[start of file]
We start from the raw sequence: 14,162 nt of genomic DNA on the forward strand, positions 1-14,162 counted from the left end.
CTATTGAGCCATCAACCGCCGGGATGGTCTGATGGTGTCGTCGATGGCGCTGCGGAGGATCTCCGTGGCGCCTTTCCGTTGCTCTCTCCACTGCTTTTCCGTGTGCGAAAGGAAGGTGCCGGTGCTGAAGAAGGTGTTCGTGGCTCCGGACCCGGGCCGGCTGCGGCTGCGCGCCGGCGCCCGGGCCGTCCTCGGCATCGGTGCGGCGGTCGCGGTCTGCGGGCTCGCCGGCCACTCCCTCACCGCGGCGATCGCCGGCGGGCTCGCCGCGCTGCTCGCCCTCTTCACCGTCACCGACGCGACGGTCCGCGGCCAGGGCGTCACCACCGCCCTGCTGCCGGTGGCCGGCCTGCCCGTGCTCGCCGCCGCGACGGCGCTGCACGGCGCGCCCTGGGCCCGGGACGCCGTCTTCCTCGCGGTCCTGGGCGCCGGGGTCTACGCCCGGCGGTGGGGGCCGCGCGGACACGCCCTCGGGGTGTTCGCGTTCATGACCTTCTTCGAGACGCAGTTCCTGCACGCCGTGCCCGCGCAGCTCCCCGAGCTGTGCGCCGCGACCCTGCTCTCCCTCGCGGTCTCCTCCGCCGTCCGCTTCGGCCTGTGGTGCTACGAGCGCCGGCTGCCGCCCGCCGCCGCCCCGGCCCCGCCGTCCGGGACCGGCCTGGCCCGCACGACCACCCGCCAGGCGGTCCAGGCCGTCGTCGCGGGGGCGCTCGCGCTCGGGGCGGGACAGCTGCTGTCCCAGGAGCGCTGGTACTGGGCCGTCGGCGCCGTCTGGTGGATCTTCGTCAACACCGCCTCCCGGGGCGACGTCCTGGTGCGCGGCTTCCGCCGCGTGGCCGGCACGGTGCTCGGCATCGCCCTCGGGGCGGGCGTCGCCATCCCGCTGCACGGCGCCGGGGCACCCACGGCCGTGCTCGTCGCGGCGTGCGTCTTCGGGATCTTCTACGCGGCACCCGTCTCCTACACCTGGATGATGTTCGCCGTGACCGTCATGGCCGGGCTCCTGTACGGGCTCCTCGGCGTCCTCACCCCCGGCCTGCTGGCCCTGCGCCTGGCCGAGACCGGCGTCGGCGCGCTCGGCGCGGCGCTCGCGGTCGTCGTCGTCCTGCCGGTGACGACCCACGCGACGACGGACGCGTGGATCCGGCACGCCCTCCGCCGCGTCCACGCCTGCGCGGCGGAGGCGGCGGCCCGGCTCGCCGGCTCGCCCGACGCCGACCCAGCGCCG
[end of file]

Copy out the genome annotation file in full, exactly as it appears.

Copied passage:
We start from the raw sequence: 14,162 nt of genomic DNA on the forward strand, positions 1-14,162 counted from the left end.
CTATTGAGCCATCAACCGCCGGGATGGTCTGATGGTGTCGTCGATGGCGCTGCGGAGGATCTCCGTGGCGCCTTTCCGTTGCTCTCTCCACTGCTTTTCCGTGTGCGAAAGGAAGGTGCCGGTGCTGAAGAAGGTGTTCGTGGCTCCGGACCCGGGCCGGCTGCGGCTGCGCGCCGGCGCCCGGGCCGTCCTCGGCATCGGTGCGGCGGTCGCGGTCTGCGGGCTCGCCGGCCACTCCCTCACCGCGGCGATCGCCGGCGGGCTCGCCGCGCTGCTCGCCCTCTTCACCGTCACCGACGCGACGGTCCGCGGCCAGGGCGTCACCACCGCCCTGCTGCCGGTGGCCGGCCTGCCCGTGCTCGCCGCCGCGACGGCGCTGCACGGCGCGCCCTGGGCCCGGGACGCCGTCTTCCTCGCGGTCCTGGGCGCCGGGGTCTACGCCCGGCGGTGGGGGCCGCGCGGACACGCCCTCGGGGTGTTCGCGTTCATGACCTTCTTCGAGACGCAGTTCCTGCACGCCGTGCCCGCGCAGCTCCCCGAGCTGTGCGCCGCGACCCTGCTCTCCCTCGCGGTCTCCTCCGCCGTCCGCTTCGGCCTGTGGTGCTACGAGCGCCGGCTGCCGCCCGCCGCCGCCCCGGCCCCGCCGTCCGGGACCGGCCTGGCCCGCACGACCACCCGCCAGGCGGTCCAGGCCGTCGTCGCGGGGGCGCTCGCGCTCGGGGCGGGACAGCTGCTGTCCCAGGAGCGCTGGTACTGGGCCGTCGGCGCCGTCTGGTGGATCTTCGTCAACACCGCCTCCCGGGGCGACGTCCTGGTGCGCGGCTTCCGCCGCGTGGCCGGCACGGTGCTCGGCATCGCCCTCGGGGCGGGCGTCGCCATCCCGCTGCACGGCGCCGGGGCACCCACGGCCGTGCTCGTCGCGGCGTGCGTCTTCGGGATCTTCTACGCGGCACCCGTCTCCTACACCTGGATGATGTTCGCCGTGACCGTCATGGCCGGGCTCCTGTACGGGCTCCTCGGCGTCCTCACCCCCGGCCTGCTGGCCCTGCGCCTGGCCGAGACCGGCGTCGGCGCGCTCGGCGCGGCGCTCGCGGTCGTCGTCGTCCTGCCGGTGACGACCCACGCGACGACGGACGCGTGGATCCGGCACGCCCTCCGCCGCGTCCACGCCTGCGCGGCGGAGGCGGCGGCCCGGCTCGCCGGCTCGCCCGACGCCGACCCAGCGCCG